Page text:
By the time I finished setting up the tent, I was soaking with sweat, and I was still pretty sure I had done it wrong.  My first solo camping experience wasn’t turning out to be quite as stellar as I’d hoped.  IMG_0200

Still, the tent was up, and dinner was almost ready in the dining hall.  Vegetarian dinner.  I was so excited.

I was just two months after a break-up made more brutal because I had not ever let myself deal with my ex-husband’s departure.  Now, when this man decided it was time to leave, I was lashed by 10 years of pain, not just two.  Add to that the death of my gorgeous cat Aslan, and I was a wreck.  Weepy. Weak. Weary, as Mom described it.

So a few days at a retreat center in the Hudson River Valley was just what I needed. A writing class. Vegetarian meals. Early morning yoga. An amazing library.  A lake. And time alone. . . . it felt like a hug on the day when you can least stand one without tears.

After a great day of workshop and three days of the best meals I have ever eaten*, I spent my evenings in my poorly pitched tent reading by a flashlight until I fell asleep sometime before 9. Teary, rested, healing.

On one of the last days there, I visited the gift shop.  I had filled my entire journal and needed a new one for my time in Laraine’s class.  I picked up a great Laurel Burch one with those gold-flecked cats – a tribute to Aslan I now realize – a yoga bag for carrying my mat around the Institute, and a puzzle.  A puzzle of a Tibetan mandala.

I sat one night in the snack shop there and began putting it together.  I did what Mom and I always did – find all the straight-edges and begin to put them together.  As I worked, a young woman about 20 sat down across from me. “Can I help?”

The ease with which this encounter happened strikes me as rare only now.  There, it was perfect and normal to have someone sit with a perfect stranger to work on a puzzle.  It is more of what I want in life.

As we worked, she asked me about myself, and I must have said something about writing or dating or life in general because she said, “Just ask the universe for it, and it will come to you.”

I could have scoffed, whipped out my Christian dogmatism about prayer and God’s sovereignty. But I didn’t.  Instead, I heard her, and I heard truth.  Not the literal – “Give me a husband next week” truth, but the quieter one. The one that spoke of how I bring to me what I ask for, whether I know it or not. The one that said that what I may ask for may be only a representation of the strength and growth and perspective I truly want.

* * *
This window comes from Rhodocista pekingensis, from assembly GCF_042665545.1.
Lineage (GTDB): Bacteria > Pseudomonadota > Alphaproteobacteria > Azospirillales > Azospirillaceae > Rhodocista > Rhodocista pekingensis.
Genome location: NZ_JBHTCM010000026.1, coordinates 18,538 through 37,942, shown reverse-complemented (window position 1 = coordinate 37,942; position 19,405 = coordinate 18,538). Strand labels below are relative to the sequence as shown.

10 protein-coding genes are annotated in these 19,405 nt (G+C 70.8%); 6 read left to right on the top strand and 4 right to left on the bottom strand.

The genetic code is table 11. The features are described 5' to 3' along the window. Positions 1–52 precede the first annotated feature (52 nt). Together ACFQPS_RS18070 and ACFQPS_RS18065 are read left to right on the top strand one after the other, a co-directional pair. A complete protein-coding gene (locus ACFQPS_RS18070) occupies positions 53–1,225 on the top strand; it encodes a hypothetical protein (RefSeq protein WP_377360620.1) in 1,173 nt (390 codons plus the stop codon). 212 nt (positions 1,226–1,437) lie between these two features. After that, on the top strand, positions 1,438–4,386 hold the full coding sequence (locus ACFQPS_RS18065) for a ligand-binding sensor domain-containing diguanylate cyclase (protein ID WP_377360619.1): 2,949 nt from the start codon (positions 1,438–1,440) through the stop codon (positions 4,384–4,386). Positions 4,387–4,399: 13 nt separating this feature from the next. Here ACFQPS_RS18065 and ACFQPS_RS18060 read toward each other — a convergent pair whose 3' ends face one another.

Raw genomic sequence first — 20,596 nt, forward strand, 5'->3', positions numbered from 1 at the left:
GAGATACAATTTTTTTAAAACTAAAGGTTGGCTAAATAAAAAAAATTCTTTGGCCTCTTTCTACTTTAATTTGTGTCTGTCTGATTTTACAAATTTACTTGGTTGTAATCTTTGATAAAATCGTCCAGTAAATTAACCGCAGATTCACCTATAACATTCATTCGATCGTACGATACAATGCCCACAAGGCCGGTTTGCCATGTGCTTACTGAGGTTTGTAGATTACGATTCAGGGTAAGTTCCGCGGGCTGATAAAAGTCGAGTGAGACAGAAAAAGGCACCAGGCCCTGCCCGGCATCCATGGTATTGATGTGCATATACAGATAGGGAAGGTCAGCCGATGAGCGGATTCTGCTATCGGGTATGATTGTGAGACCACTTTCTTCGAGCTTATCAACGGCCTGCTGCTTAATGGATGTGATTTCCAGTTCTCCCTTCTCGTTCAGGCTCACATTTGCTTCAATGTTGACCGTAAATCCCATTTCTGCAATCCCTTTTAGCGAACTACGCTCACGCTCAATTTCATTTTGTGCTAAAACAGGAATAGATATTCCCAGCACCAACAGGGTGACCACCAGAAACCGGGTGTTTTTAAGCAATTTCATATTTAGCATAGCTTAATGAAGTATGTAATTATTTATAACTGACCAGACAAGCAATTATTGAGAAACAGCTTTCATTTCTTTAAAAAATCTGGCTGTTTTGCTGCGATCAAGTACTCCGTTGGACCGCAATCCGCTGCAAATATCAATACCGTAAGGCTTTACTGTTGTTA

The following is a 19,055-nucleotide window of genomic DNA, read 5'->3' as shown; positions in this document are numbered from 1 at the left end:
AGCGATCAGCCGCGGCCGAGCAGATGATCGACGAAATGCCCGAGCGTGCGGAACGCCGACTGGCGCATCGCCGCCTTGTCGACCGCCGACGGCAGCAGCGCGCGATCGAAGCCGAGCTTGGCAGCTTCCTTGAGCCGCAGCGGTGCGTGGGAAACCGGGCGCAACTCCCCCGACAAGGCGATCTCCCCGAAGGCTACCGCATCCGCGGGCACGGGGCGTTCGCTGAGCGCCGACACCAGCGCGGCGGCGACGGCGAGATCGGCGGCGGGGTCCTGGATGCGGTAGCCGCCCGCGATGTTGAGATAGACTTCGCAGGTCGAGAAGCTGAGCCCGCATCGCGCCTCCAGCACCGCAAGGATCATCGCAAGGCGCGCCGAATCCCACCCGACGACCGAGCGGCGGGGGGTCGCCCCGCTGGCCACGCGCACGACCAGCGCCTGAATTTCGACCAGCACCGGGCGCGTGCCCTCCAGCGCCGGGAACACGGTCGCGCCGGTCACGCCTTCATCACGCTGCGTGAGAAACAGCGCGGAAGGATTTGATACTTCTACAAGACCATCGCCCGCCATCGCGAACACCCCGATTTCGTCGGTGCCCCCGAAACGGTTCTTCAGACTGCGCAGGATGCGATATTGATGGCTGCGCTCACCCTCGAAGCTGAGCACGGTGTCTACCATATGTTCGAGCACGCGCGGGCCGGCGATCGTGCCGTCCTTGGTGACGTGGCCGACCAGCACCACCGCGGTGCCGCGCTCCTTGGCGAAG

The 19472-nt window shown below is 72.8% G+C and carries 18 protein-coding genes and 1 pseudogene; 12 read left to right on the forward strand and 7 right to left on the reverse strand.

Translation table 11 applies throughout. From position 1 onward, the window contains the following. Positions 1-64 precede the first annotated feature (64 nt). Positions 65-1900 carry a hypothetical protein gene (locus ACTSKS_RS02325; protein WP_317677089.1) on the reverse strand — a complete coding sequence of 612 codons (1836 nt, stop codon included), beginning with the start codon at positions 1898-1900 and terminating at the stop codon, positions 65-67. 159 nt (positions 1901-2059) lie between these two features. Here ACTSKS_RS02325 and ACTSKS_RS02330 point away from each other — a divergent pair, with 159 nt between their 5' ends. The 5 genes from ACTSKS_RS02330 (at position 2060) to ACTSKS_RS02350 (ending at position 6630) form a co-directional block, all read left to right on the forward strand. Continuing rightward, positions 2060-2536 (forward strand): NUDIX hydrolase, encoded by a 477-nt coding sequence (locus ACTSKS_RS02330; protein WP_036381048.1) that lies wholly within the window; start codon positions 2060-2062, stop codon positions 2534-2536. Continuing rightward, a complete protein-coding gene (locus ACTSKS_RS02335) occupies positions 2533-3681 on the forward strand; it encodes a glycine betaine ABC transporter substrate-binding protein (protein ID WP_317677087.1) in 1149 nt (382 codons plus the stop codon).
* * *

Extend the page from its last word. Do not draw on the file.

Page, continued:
I have never forgotten that woman.


Last week, I spent many hours finally assembling that Tibetan Mandala puzzle.  I have carried it through three homes, and I never took the time to put it together.

But there, on the river with the man I love, where peace came easy and Meander only chewed her toys (mostly), I took the time and put it together. It was like meditation. The quiet focus. The tiny bits of progress. The attempts and failures. It was like writing.

Sometimes P helped. Dad joined for a couple of hours. But mostly it was me, early in the morning with coffee at hand.  Piece after piece.

All 996 pieces.  4 were missing, and while there was a time in my life where that lack of perfection might taunt me, now, well, now, it seems like life.  A little edge roughed off. A hole just here.

The way the universe is God’s tool to bring us just what we need.  Be it a husband, a book, or a stranger speaking truth.

*I’m still trying to find rice oil so that I can cook every scrambled egg for the rest of my life in it – these eggs were that good.  If you know where I can find some, I’ll gladly make you a batch here at God’s Whisper when you visit.